In any event, once the club had permit drawings, several contractors were interviewed for the job.  Wadsworth Golf Construction Company was chosen for several reasons.  First, as a local company, they were most familiar with issues that were particular to Chicago, including dealing with labor unions, permitting and inspection issues.  They were also the low bidder, mostly because their people were already in Chicago.  Also, it was thought that the job would not involve intricate and detailed hand work, and the bunker style and construction method was within their experience (though on many occasions Patrick would simply pick up a rake and do some hand-shaping to demonstrate what he was looking for). 

The planning and permit process took almost eighteen months.  There were changes and adjustments made to the plan based on preference, budget and regulatory concerns.  Steve and Patrick made numerous site visits before the work began, and once the work started Patrick lived at the club and was on site almost every day until it was completed.  On July 9, 2007 the South was closed for renovation.  It reopened eleven months later, on June 14, 2008.

III.       The Renovation Process

A.        Budgeting 

Budgeting was crucial to the success of the project.  The Pool and Tennis facility had run significantly over budget, as most do, and it was important to regain the trust of the membership and build credibility.  In addition, it wasn’t clear that spending more money inexorably led to a better product. In any event, the overall budget for the project was originally set at $2.9 million, and the committee was determined not to exceed it.  The irrigation system was projected to cost $1.2 million, leaving approximately $1.7 for the renovation after irrigation work.  Because of the way the architects worked, the budget was not based on an absolute fixed cost, but projected various quantities and tasks, priced individually, and the total projected cost was based on the sum of those estimates.  Thus, it was important to track the work being done to ensure that potential overruns or changes to the project were known well in advance.

The architects and contractor were very cognizant of the budget, keeping a close eye on earthmoving and construction items, including total area of disturbance, total bunker square footage and the like.  Wadsworth, led by project manager Greg Korneta, kept the club abreast of all potential additional cost items as they arose, and gave the club a running total of the amount of earth moving, drainage items, and other items impacting the budget.  For example, the new third green was roughed out at about thirty percent larger than expected (about 7200 sq. ft. rather than 5500).  We knew that this would add approximately $10,000 to the cost of the hole, and were able to incorporate that additional cost into our budget numbers, letting the architects and the contractors know that this amount either had to be made up somewhere or would come out of our contingency fund.  The club kept a very detailed schedule of costs, and was able to track costs and their impact on the budget on a weekly basis.  For another example, the final budget called for 89,000 sq ft of bunkers.  Each additional square foot would cost approximately $2.70 when all elements were accounted for.  Ultimately, the architects constructed 69,000 sq ft of bunkers, resulting in a considerable savings at absolutely no detriment to the golf course (it is possible that the Superintendent and Chairman of the Project kept the running total fairly quiet, may have “exaggerated” the running total somewhat when talking to the architects).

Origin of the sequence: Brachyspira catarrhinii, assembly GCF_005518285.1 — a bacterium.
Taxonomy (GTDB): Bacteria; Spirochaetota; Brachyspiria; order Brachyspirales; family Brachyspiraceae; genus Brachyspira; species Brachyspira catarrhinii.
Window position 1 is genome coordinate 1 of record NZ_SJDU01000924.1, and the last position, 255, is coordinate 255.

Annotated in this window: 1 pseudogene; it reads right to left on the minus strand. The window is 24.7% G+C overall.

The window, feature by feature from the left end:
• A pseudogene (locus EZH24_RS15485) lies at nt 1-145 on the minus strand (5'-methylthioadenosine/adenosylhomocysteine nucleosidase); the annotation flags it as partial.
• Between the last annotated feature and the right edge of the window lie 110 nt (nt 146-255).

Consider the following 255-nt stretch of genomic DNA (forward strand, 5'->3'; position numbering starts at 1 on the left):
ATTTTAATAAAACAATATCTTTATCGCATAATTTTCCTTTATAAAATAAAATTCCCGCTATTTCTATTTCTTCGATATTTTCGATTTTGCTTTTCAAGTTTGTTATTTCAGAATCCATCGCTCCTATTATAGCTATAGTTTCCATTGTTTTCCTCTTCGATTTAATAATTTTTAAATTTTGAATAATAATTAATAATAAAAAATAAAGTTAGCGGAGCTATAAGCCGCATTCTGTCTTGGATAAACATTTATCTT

The budget had a $140,000 contingency.  Most of this contingency was used for additional drainage not in the budget but deemed necessary, and for the use of more sod rather than seed for certain grassing operations.  As discussed earlier, Sam MacKenzie took charge of all grassing operations, both because he wanted to ensure that he got the turf he wanted on the course, and because it would save costs.  However, heavy rains in August 2007 delayed the project beyond the best window for seeding, and therefore Sam used far more sod than budgeted, mostly for bunker and green surrounds.  The original budget projected approximately 6 acres of bluegrass sod, costing $6752 per acre, but as a result of delays the amount of sod used doubled.  Nevertheless, because of the efforts of the architects and contractor, the final cost of the project was $2,921,291.  In general terms, the cost items were:

                                                            Original Budgeted Cost:                    Final Cost:

Irrigation                                           $1,197,000                                          $1,202,000

Contractors and fees                     $1,342,443                                          $1,287,589

Clearing                                               $61,500                                               $48,340

Fertilizer                                              $6,400                                                 $8,200

Grassing                                              $80,014                                               $302,630

Bunker Sand                                       $34,320                                               $24,392

Cart Paths                                           $34,200                                               $48,140